Yet Walmart, of course, isn’t the biggest threat facing retail workers anymore. That would be the inexorable growth of e‑commerce, which is poised to capture more than 8 percent of total retail sales by the end of 2013, according to Forrester Research. Looming over the online retail market is Amazon, which accounts for a quarter of all online purchases, and has by now fully grown into its name. Amazon amasses more than $600,000 in sales per full-time employee—three times the retail average.
The Web has changed how shoppers find what they’re looking for. Browsing, narrowing down options, and purchasing used to involve as many as three trips to the mall. But with smartphone penetration screaming past 50 percent in the U.S., all three can be done at home, on the couch, on the street—anywhere, really. Shoppers use the Web to research more than half of all the goods they eventually buy in person, said Ron Josey, an Internet analyst with JMP Securities. “By the time they get to the store, they already know what they want.”
Twenty years ago, the shoppers went to the stores. Today, the stores go to the shoppers. From the floor salespeople replaced by informative Web sites to the cashiers nudged aside by automatic checkout machines, the daily tasks once performed by store employees are either being taken over by machines or outsourced to customers.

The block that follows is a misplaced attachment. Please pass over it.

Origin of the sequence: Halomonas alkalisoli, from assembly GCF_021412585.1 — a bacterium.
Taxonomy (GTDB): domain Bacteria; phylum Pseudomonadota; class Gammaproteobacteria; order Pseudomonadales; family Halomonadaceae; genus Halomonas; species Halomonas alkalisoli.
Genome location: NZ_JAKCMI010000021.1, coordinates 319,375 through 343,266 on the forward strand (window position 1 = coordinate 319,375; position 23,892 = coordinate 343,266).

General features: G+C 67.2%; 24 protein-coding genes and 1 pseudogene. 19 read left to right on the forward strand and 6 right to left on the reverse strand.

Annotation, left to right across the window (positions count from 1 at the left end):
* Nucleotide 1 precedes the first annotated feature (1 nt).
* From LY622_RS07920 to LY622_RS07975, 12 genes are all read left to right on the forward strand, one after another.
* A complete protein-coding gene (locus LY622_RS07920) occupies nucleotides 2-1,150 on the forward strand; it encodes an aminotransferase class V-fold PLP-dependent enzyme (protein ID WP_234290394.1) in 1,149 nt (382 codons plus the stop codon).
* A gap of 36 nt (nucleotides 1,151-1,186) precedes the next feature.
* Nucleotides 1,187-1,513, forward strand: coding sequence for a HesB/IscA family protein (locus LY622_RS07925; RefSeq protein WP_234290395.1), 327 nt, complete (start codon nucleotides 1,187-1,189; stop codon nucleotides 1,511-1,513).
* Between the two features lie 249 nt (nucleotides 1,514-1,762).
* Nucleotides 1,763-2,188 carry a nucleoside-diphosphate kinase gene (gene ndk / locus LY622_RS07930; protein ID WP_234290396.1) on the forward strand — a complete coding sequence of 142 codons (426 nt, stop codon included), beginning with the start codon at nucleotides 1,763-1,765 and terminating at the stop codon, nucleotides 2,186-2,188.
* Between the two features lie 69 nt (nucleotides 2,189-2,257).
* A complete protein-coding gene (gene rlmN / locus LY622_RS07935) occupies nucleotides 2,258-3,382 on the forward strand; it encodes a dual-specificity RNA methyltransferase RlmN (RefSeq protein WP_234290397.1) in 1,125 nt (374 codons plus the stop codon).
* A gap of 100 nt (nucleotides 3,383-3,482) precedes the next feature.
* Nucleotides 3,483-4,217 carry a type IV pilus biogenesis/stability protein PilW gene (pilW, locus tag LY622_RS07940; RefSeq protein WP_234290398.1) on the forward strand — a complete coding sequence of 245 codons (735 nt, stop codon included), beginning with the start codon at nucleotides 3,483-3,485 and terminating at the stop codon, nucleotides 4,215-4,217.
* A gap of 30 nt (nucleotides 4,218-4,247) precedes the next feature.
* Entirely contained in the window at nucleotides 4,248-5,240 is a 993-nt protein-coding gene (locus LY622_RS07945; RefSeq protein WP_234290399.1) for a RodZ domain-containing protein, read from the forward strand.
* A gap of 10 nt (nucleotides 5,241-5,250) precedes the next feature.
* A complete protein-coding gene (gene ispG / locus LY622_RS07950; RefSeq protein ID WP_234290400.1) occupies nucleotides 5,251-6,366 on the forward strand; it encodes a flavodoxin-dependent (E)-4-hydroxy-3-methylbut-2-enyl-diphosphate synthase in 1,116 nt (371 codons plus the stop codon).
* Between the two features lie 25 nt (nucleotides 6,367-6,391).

Should we mourn the end of retail? The exodus from American farms marked the end of self-sufficiency and an uprooting of families from their heritage. As manufacturing sputtered, so too did a jobs engine that could carry people with few initial skills into the middle class. It’s harder to get nostalgic about mall jobs and supermarket cashiering.
Standard economic theory suggests that, in a smoothly functioning economy, low-skill jobs really do grow on trees, and are largely fungible—it’s the steady loss of middle-class jobs we should worry about. And indeed, occupations with median hourly wages of less than $14 accounted for nearly 60 percent of all job growth between 2008 and early 2010. Retail jobs aren’t going suddenly, cataclysmically extinct; they’re likely to decline slowly. A cursory glance at the fastest-growing sectors suggests that as retail declines, its workers will simply stream into menial health-care and food-service jobs.
Yet there is a worse scenario, in which the squeeze in retail work intensifies competition for other low-skill jobs, pushing down wages at the bottom and pushing some people out of the labor force entirely. This possibility should not be dismissed too readily: The contraction of the U.S. workweek beginning in the 1960s was “primarily caused” by the contraction in retail work, according to the Bureau of Labor Statistics. The extra hours were not absorbed by other sectors.
The depopulation of retail has come with other downsides. “After the crisis, retailers dropped staff and rushed to technology to save them,” said Piers Fawkes, a retail analyst with PSFK, a consultancy focused on innovation. “Web sites, kiosks, QR codes, and all this in-store technology replaced the human touch.” Among the results: longer checkout lines, less help, more disarray. Walmart, which has cut its total workforce by 20,000 since 2008, despite opening 455 new stores, has finished last among department and discount stores in the American Customer Satisfaction Index for six years in a row.